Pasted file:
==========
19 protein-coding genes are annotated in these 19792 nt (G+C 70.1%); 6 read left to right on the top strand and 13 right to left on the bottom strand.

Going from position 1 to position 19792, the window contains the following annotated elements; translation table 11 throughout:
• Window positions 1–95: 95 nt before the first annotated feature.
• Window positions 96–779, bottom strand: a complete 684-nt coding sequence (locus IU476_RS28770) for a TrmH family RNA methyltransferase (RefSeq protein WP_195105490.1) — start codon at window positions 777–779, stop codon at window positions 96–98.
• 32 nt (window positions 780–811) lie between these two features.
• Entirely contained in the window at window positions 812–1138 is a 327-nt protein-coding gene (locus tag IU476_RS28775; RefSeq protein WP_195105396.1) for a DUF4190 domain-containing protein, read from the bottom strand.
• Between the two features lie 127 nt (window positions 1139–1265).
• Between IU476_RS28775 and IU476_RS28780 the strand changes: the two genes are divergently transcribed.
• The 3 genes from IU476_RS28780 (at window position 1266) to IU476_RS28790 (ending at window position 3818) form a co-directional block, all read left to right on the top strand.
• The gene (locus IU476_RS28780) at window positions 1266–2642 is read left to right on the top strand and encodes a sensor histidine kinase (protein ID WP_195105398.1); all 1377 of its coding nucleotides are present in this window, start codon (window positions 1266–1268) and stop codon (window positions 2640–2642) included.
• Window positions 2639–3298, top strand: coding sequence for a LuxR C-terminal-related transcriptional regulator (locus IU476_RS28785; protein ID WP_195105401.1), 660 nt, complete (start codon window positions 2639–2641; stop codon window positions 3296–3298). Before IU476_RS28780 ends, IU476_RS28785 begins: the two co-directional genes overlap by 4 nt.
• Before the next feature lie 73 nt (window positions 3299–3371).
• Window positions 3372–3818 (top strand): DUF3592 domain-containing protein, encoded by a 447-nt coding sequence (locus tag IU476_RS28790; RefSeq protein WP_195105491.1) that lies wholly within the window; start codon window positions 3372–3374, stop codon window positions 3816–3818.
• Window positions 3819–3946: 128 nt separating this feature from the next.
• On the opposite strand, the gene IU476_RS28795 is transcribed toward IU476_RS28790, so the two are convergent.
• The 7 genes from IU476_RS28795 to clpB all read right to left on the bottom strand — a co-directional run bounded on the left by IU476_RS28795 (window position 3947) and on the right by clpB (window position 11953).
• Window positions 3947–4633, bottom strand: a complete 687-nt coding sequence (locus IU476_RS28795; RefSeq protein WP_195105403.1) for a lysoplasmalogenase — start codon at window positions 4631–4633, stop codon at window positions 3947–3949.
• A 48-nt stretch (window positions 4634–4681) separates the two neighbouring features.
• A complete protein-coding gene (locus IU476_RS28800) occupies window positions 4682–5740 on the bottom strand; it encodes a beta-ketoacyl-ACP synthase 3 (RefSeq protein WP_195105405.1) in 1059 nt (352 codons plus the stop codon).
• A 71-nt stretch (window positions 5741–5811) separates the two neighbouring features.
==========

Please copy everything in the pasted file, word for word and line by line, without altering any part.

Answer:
19 protein-coding genes are annotated in these 19792 nt (G+C 70.1%); 6 read left to right on the top strand and 13 right to left on the bottom strand.

Going from position 1 to position 19792, the window contains the following annotated elements; translation table 11 throughout:
• Window positions 1–95: 95 nt before the first annotated feature.
• Window positions 96–779, bottom strand: a complete 684-nt coding sequence (locus IU476_RS28770) for a TrmH family RNA methyltransferase (RefSeq protein WP_195105490.1) — start codon at window positions 777–779, stop codon at window positions 96–98.
• 32 nt (window positions 780–811) lie between these two features.
• Entirely contained in the window at window positions 812–1138 is a 327-nt protein-coding gene (locus tag IU476_RS28775; RefSeq protein WP_195105396.1) for a DUF4190 domain-containing protein, read from the bottom strand.
• Between the two features lie 127 nt (window positions 1139–1265).
• Between IU476_RS28775 and IU476_RS28780 the strand changes: the two genes are divergently transcribed.
• The 3 genes from IU476_RS28780 (at window position 1266) to IU476_RS28790 (ending at window position 3818) form a co-directional block, all read left to right on the top strand.
• The gene (locus IU476_RS28780) at window positions 1266–2642 is read left to right on the top strand and encodes a sensor histidine kinase (protein ID WP_195105398.1); all 1377 of its coding nucleotides are present in this window, start codon (window positions 1266–1268) and stop codon (window positions 2640–2642) included.
• Window positions 2639–3298, top strand: coding sequence for a LuxR C-terminal-related transcriptional regulator (locus IU476_RS28785; protein ID WP_195105401.1), 660 nt, complete (start codon window positions 2639–2641; stop codon window positions 3296–3298). Before IU476_RS28780 ends, IU476_RS28785 begins: the two co-directional genes overlap by 4 nt.
• Before the next feature lie 73 nt (window positions 3299–3371).
• Window positions 3372–3818 (top strand): DUF3592 domain-containing protein, encoded by a 447-nt coding sequence (locus tag IU476_RS28790; RefSeq protein WP_195105491.1) that lies wholly within the window; start codon window positions 3372–3374, stop codon window positions 3816–3818.
• Window positions 3819–3946: 128 nt separating this feature from the next.
• On the opposite strand, the gene IU476_RS28795 is transcribed toward IU476_RS28790, so the two are convergent.
• The 7 genes from IU476_RS28795 to clpB all read right to left on the bottom strand — a co-directional run bounded on the left by IU476_RS28795 (window position 3947) and on the right by clpB (window position 11953).
• Window positions 3947–4633, bottom strand: a complete 687-nt coding sequence (locus IU476_RS28795; RefSeq protein WP_195105403.1) for a lysoplasmalogenase — start codon at window positions 4631–4633, stop codon at window positions 3947–3949.
• A 48-nt stretch (window positions 4634–4681) separates the two neighbouring features.
• A complete protein-coding gene (locus IU476_RS28800) occupies window positions 4682–5740 on the bottom strand; it encodes a beta-ketoacyl-ACP synthase 3 (RefSeq protein WP_195105405.1) in 1059 nt (352 codons plus the stop codon).
• A 71-nt stretch (window positions 5741–5811) separates the two neighbouring features.